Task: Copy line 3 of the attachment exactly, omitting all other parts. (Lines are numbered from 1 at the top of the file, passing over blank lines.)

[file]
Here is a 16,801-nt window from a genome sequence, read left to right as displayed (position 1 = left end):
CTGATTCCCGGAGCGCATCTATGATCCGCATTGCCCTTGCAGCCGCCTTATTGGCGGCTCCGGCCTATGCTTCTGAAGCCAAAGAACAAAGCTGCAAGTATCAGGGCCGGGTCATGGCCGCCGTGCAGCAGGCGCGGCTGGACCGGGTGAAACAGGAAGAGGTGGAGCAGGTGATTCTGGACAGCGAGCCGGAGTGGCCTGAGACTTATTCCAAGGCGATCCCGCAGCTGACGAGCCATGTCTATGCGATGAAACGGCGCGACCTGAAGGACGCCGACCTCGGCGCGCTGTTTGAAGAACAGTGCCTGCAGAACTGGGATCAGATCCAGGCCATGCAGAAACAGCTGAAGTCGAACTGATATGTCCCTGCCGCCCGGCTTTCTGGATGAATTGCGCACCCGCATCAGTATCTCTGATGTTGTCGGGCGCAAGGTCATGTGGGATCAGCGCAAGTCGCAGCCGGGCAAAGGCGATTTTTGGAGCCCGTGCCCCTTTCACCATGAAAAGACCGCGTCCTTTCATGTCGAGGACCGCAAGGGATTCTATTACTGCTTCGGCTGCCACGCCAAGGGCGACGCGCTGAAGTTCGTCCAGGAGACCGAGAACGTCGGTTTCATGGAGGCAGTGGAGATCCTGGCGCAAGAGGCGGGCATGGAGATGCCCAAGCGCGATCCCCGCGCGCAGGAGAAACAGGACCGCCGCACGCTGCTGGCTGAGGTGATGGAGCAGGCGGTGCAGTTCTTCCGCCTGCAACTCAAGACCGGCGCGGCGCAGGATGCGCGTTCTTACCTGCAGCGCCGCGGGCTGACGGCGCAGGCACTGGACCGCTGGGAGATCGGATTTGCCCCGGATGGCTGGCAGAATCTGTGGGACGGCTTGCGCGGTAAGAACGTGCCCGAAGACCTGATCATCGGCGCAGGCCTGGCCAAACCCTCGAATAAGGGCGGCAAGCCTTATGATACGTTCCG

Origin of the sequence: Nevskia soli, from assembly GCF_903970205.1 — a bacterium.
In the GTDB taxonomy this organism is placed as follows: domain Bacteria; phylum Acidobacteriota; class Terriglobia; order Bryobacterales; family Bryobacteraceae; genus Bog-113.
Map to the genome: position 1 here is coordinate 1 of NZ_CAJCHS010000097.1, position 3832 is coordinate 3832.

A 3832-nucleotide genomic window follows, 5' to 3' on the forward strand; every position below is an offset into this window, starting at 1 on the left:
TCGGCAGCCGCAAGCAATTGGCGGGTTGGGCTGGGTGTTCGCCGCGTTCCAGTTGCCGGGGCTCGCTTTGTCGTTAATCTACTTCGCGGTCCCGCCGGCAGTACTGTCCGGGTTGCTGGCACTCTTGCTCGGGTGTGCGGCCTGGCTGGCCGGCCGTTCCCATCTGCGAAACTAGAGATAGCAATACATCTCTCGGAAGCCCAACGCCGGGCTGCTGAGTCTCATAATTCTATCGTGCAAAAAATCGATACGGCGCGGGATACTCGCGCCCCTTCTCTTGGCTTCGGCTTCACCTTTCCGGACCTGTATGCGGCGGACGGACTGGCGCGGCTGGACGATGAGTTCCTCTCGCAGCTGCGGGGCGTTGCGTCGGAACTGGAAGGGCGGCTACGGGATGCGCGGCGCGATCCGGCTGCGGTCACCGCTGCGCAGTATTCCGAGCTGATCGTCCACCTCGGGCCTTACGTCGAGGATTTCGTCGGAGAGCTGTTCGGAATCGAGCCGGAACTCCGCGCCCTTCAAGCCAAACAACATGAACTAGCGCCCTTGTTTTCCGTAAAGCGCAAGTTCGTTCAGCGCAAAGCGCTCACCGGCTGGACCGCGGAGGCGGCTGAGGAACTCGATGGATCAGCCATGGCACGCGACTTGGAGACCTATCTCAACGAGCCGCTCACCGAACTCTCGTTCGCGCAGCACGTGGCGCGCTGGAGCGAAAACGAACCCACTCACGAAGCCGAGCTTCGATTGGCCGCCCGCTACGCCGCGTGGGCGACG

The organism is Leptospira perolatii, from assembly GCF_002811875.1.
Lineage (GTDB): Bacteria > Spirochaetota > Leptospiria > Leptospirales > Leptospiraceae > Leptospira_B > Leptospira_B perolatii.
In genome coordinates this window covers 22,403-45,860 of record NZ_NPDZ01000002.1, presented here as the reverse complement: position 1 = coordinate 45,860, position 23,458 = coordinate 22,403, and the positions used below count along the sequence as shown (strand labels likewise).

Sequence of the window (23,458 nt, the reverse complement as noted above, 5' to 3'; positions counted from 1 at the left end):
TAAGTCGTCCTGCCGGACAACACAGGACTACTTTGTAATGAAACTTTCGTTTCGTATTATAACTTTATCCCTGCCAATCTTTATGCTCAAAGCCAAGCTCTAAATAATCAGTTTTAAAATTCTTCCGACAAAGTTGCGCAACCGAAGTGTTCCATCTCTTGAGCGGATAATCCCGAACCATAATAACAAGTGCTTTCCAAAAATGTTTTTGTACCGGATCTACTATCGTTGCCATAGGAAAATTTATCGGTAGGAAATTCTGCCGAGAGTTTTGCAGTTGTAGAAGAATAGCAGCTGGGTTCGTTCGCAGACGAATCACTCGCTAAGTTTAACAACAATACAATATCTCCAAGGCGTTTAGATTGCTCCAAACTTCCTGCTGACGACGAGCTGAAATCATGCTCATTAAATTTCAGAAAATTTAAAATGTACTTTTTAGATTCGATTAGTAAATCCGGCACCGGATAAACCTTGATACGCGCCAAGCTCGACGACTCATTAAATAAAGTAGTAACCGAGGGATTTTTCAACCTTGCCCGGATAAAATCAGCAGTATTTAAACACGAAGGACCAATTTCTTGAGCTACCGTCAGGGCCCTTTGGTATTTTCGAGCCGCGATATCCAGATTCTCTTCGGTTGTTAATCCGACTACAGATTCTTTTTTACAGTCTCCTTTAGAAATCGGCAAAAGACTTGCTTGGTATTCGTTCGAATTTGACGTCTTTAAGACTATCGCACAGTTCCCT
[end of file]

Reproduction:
Origin of the sequence: Nevskia soli, from assembly GCF_903970205.1 — a bacterium.